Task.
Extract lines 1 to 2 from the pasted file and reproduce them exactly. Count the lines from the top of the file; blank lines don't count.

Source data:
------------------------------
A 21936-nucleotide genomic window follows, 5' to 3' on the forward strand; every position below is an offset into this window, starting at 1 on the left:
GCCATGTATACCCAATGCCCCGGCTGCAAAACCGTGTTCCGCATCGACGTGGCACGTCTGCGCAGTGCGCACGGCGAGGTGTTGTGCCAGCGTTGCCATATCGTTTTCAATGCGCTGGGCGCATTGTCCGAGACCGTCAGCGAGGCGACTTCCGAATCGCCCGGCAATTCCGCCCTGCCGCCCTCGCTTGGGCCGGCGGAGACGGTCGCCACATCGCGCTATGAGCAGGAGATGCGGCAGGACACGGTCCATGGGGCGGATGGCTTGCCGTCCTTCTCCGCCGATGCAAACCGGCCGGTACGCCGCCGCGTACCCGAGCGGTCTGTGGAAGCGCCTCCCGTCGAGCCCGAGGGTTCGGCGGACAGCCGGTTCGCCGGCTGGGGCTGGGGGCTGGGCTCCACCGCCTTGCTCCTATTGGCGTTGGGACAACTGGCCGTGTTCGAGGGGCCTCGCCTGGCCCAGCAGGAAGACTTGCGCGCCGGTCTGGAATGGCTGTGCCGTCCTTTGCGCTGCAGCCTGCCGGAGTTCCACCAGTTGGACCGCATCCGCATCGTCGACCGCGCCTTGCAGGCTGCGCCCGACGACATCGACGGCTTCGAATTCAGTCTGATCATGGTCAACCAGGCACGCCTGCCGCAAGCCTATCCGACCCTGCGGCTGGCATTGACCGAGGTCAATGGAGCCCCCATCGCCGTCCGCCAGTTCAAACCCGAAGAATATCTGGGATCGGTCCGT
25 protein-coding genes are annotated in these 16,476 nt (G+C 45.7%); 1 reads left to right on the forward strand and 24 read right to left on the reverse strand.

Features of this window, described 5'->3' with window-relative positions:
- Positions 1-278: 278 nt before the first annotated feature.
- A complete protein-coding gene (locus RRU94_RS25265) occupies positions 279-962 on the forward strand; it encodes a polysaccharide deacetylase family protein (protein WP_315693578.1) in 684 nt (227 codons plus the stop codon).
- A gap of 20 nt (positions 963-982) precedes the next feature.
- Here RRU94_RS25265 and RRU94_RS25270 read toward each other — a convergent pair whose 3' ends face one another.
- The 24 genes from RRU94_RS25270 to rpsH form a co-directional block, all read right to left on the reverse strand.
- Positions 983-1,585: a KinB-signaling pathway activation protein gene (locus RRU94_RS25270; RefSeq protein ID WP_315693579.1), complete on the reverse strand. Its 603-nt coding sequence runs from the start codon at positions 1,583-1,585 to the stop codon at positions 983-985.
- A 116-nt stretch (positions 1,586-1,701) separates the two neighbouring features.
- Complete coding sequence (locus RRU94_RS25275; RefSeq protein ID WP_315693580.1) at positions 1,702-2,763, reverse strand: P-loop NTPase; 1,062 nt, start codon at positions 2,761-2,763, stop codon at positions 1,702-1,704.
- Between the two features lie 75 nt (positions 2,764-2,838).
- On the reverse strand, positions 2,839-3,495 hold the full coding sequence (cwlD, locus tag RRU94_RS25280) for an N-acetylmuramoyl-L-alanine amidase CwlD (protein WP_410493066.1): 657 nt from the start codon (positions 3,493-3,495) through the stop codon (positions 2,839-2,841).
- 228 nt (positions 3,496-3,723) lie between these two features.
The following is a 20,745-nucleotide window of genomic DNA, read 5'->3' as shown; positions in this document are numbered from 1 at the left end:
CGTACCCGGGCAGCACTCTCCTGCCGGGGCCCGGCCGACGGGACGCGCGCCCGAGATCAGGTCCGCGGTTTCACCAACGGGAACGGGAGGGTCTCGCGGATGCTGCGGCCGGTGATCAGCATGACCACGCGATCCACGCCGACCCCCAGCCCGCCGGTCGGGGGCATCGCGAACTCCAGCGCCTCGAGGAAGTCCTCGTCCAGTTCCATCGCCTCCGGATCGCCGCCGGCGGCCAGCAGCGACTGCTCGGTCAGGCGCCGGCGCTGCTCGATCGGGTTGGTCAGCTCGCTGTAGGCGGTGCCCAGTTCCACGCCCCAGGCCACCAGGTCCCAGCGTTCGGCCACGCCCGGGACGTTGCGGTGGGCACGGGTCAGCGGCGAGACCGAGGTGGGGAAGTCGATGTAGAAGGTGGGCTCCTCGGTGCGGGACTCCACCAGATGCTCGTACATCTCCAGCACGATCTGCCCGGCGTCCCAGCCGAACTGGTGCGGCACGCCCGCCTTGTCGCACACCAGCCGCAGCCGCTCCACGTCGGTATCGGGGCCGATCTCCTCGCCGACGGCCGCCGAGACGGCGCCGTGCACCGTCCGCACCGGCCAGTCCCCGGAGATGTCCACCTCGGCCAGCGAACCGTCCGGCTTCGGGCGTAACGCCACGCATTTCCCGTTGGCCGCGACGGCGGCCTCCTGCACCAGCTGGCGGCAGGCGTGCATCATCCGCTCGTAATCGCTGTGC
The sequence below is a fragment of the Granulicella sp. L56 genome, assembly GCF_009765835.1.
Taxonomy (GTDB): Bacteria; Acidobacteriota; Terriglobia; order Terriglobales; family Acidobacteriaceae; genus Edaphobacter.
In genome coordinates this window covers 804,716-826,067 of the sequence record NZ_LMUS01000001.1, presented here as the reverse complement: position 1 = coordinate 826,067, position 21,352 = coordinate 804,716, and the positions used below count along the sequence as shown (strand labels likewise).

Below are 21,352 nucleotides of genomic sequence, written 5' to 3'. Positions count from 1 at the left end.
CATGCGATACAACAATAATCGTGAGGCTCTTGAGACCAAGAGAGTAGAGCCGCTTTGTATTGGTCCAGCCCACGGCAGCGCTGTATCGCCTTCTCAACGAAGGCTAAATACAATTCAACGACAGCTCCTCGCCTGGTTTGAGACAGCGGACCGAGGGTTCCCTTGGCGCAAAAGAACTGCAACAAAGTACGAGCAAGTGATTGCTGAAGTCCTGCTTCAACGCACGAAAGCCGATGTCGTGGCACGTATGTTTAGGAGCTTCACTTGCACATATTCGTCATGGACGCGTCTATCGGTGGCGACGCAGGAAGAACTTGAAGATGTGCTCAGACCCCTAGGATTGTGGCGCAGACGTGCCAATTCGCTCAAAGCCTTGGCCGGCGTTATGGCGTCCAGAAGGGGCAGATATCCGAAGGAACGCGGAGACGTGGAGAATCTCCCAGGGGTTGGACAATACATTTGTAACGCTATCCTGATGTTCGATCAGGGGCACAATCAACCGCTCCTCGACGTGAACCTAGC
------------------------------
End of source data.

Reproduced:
A 21936-nucleotide genomic window follows, 5' to 3' on the forward strand; every position below is an offset into this window, starting at 1 on the left:
GCCATGTATACCCAATGCCCCGGCTGCAAAACCGTGTTCCGCATCGACGTGGCACGTCTGCGCAGTGCGCACGGCGAGGTGTTGTGCCAGCGTTGCCATATCGTTTTCAATGCGCTGGGCGCATTGTCCGAGACCGTCAGCGAGGCGACTTCCGAATCGCCCGGCAATTCCGCCCTGCCGCCCTCGCTTGGGCCGGCGGAGACGGTCGCCACATCGCGCTATGAGCAGGAGATGCGGCAGGACACGGTCCATGGGGCGGATGGCTTGCCGTCCTTCTCCGCCGATGCAAACCGGCCGGTACGCCGCCGCGTACCCGAGCGGTCTGTGGAAGCGCCTCCCGTCGAGCCCGAGGGTTCGGCGGACAGCCGGTTCGCCGGCTGGGGCTGGGGGCTGGGCTCCACCGCCTTGCTCCTATTGGCGTTGGGACAACTGGCCGTGTTCGAGGGGCCTCGCCTGGCCCAGCAGGAAGACTTGCGCGCCGGTCTGGAATGGCTGTGCCGTCCTTTGCGCTGCAGCCTGCCGGAGTTCCACCAGTTGGACCGCATCCGCATCGTCGACCGCGCCTTGCAGGCTGCGCCCGACGACATCGACGGCTTCGAATTCAGTCTGATCATGGTCAACCAGGCACGCCTGCCGCAAGCCTATCCGACCCTGCGGCTGGCATTGACCGAGGTCAATGGAGCCCCCATCGCCGTCCGCCAGTTCAAACCCGAAGAATATCTGGGATCGGTCCGT